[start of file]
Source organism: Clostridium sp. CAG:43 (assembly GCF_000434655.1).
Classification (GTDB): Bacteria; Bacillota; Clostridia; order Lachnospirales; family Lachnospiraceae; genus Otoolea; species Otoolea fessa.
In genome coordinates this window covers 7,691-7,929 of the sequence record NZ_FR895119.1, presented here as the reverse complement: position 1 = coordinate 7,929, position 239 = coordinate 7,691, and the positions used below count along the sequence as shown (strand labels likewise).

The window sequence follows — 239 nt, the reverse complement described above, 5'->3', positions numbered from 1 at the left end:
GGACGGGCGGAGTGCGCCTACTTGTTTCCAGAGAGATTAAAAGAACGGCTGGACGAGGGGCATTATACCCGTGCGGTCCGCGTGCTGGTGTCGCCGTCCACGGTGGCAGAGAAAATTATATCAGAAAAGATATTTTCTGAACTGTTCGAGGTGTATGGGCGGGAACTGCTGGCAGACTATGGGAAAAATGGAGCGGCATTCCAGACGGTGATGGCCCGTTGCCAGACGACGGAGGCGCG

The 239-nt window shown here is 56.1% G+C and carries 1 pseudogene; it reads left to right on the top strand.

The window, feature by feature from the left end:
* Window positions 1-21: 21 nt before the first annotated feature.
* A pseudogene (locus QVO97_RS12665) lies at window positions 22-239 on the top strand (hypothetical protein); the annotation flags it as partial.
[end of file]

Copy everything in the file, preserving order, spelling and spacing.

Source organism: Clostridium sp. CAG:43 (assembly GCF_000434655.1).
Classification (GTDB): Bacteria; Bacillota; Clostridia; order Lachnospirales; family Lachnospiraceae; genus Otoolea; species Otoolea fessa.
In genome coordinates this window covers 7,691-7,929 of the sequence record NZ_FR895119.1, presented here as the reverse complement: position 1 = coordinate 7,929, position 239 = coordinate 7,691, and the positions used below count along the sequence as shown (strand labels likewise).

The window sequence follows — 239 nt, the reverse complement described above, 5'->3', positions numbered from 1 at the left end:
GGACGGGCGGAGTGCGCCTACTTGTTTCCAGAGAGATTAAAAGAACGGCTGGACGAGGGGCATTATACCCGTGCGGTCCGCGTGCTGGTGTCGCCGTCCACGGTGGCAGAGAAAATTATATCAGAAAAGATATTTTCTGAACTGTTCGAGGTGTATGGGCGGGAACTGCTGGCAGACTATGGGAAAAATGGAGCGGCATTCCAGACGGTGATGGCCCGTTGCCAGACGACGGAGGCGCG

The 239-nt window shown here is 56.1% G+C and carries 1 pseudogene; it reads left to right on the top strand.

The window, feature by feature from the left end:
* Window positions 1-21: 21 nt before the first annotated feature.
* A pseudogene (locus QVO97_RS12665) lies at window positions 22-239 on the top strand (hypothetical protein); the annotation flags it as partial.